Category Archives: New Social Age

New Peer-to-peer Lender Enters Space.

RainFin: latest entry into peer-to-peer lending – but, in South Africa.

RainFin intends to disrupt South Africa’s financial services sector by allowing credit-worthy South Africans to engage in peer-to-peer lending, cutting out banks in the process and offering higher returns to lenders and better interest rates to borrowers.

Sean Emery, cofounder and CEO of RainFin, says the company’s online platform links people who need to borrow money with people who have money to lend. He says borrowers can access funds at lower interest rates and with better terms and conditions than they could through a bank.

Emery says borrowers may be able to get interest rates as low as half of those offered by traditional banks. Lenders, meanwhile, can achieve “superior returns” on money they loan to others. He calls it “social lending”, and it fits well with American models that are rolling out this year, in advance of the JOBS act and attendant CrowdFunding bill, though Emery contends social-lending is different.

Lending is making the wrong people rich and the wrong people poor,” says Emery. There’s an important distinction between “CrowdFunding” and “social lending”, he says. The latter is a subset of the former and sees a group of people engaging in transactions while sidestepping traditional intermediaries rather than pooling resources to create a product or fund an event.

In order to use RainFin, consumers must be older than 18 and resident in South Africa. The site employs a thorough credit vetting process, after which borrowers can apply for loans of between R1 000 ($123 US) and R75000 ($9,191 US) using the RainFin marketplace.

These are small, short-term loans. Borrowers can specify the loan amount, the maximum interest they are willing to pay and the loan duration they prefer. The maximum repayment period is one year.

Individual lenders, meanwhile, can invest between R100 ($12 US) and R500000 ($61.275 US) in the service and spread it across numerous loans. Investors are not obliged to lend to groups or individuals, and have access to anonymous credit risk information based on factors such as age, gender, location and credit score.

RainFin earns a percentage-based transactional fee on every loan that takes place. Emery says this makes the costs of the platform “completely transparent” to its users. There is a 2% origination fee charged to the borrower and a 1% fee to lender for managing the transaction. Thus, the service takes 3% of a transaction’s value, added to it.

“We believe that consumers have an opportunity to take back some of the power they have given to banks, benefitting each other rather than large institutions in the process.”

Emery says RainFin intends to add other products to its offering, including financing for small and medium-sized businesses and mortgages in coming months.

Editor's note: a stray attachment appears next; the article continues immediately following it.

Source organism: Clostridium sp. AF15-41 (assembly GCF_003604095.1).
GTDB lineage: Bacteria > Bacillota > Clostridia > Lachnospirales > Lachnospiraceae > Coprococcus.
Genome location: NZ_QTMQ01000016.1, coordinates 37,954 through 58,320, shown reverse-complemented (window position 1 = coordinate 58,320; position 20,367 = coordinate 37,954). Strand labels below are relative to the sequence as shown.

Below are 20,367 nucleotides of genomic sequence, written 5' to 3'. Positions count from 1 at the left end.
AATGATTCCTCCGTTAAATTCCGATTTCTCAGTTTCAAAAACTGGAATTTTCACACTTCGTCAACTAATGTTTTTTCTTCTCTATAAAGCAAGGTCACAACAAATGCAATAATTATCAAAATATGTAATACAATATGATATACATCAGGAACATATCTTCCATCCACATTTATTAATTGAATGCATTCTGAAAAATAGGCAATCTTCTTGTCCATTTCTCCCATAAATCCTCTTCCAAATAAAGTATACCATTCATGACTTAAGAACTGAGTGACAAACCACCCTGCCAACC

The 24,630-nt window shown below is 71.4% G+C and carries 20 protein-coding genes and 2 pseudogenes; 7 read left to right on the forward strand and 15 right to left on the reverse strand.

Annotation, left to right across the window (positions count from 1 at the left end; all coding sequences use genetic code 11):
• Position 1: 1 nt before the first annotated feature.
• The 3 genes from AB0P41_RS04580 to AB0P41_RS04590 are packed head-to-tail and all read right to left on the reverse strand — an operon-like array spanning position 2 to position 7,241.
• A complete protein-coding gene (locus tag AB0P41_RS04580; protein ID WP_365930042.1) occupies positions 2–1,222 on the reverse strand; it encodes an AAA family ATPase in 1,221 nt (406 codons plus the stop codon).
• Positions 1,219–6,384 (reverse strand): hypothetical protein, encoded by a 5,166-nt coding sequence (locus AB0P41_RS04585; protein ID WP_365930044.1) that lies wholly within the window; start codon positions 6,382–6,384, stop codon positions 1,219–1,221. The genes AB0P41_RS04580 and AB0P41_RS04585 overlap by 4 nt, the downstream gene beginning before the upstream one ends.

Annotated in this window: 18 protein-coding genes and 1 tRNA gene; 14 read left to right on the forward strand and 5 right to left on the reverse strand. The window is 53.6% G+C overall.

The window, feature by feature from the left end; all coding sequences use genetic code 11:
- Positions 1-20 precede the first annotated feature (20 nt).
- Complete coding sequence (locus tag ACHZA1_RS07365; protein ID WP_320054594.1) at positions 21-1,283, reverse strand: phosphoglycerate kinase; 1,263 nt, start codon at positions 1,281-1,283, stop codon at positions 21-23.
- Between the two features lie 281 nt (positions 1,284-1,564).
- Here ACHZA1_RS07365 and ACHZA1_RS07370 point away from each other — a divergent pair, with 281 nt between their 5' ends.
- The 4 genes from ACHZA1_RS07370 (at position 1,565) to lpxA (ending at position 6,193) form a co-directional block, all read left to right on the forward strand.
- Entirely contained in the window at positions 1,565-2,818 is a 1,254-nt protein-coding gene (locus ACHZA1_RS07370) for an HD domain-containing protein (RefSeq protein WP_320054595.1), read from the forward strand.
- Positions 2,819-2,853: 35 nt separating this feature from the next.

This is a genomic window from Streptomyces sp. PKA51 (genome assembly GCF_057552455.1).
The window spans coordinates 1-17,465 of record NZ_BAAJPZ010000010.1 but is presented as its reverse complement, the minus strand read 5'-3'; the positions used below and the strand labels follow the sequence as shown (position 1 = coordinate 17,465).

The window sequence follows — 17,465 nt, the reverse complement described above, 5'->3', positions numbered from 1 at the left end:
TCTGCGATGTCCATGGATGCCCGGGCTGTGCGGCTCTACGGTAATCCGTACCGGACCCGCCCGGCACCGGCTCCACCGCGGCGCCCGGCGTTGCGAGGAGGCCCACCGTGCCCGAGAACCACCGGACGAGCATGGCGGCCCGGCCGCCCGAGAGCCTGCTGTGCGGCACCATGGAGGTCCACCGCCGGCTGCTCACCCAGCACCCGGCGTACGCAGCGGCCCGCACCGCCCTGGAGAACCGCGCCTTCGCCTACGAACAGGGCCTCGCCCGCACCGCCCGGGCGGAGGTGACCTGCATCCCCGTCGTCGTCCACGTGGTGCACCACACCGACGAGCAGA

The service is aimed at two types of borrowers. The first are highly creditworthy borrowers who want a better return on investment than they get currently.

The second is the first-time borrower or a borrower that is shunned by the formal banking sector because of their age — whether too young or too old — or because they are freelancers, students or entrepreneurs.

At launch, the service is designed to handle up to 100,000 users. Emery says there are no plans to launch the service outside South Africa on account of the banking regulation complexities that it would entail. The service doesn’t require a banking license because it doesn’t take deposits.

“In the same way a real estate agent isn’t a bank, we aren’t either. We don’t take deposits and reinvest them for profit; we merely facilitate the moving of money between people,” says Emery.

Co-founder Hannes van der Merwe says RainFin is not a micro-lender. “We are not trying to extract as much money out of you as we can.” He says one of the challenges the service faced was designing a process that would allow users to engage in a legally binding contract online.

Lenders stipulate the interest rate they are prepared to accept and, in the case of two or more lenders offering the same rate, the first to bid on a loan request wins it. The service warns lenders if it appears a lender is taking on too much of a loan and inadequately spreading their risk on the service.

Van der Merwe says lenders can be kept up to date on new loans coming into the marketplace via Web feeds. Alternatively, the service includes an automatic “bid agent” that will bid on loans that meet specific criteria or notify the lender via e-mail.

Emery says the bulk of the service’s marketing will be done online, as that is where its audience is. “We are focused on using the mediums in which we operate so online, mobile and social networks to start with,” he says.

RainFin is funded by SA capital and went live on Tuesday.


Crowdfunding Update.

David Drake of LDJ Capital and TheSohoLoft.com continues today with his sixth article on his series regarding CrowdFunding for equity solutions, reprinted here with his permission.

Perhaps it was no surprise when Mary Schapiro, Chair of the Securities and Exchange Commission, told a House subcommittee that the Securities and Exchange Commission will not meet the July 4, 2012 deadline imposed under the JOBS Act to implement rules for lifting the general solicitation ban under Regulation 506, Section D (advertising rules).

Ms. Schapiro explained to the House Committee on Oversight and Government Reform on June 28, 2012 that the JOBS Act mandates that the SEC create rules that will require issuers to verify that they are accepting investments only from accredited investors who are responding to a general advertisement. Creating such rules are difficult and will require more time. “We want to create something that is workable and usable,” she said. The SEC Chair expects that general solicitation rules will be issued “this summer.”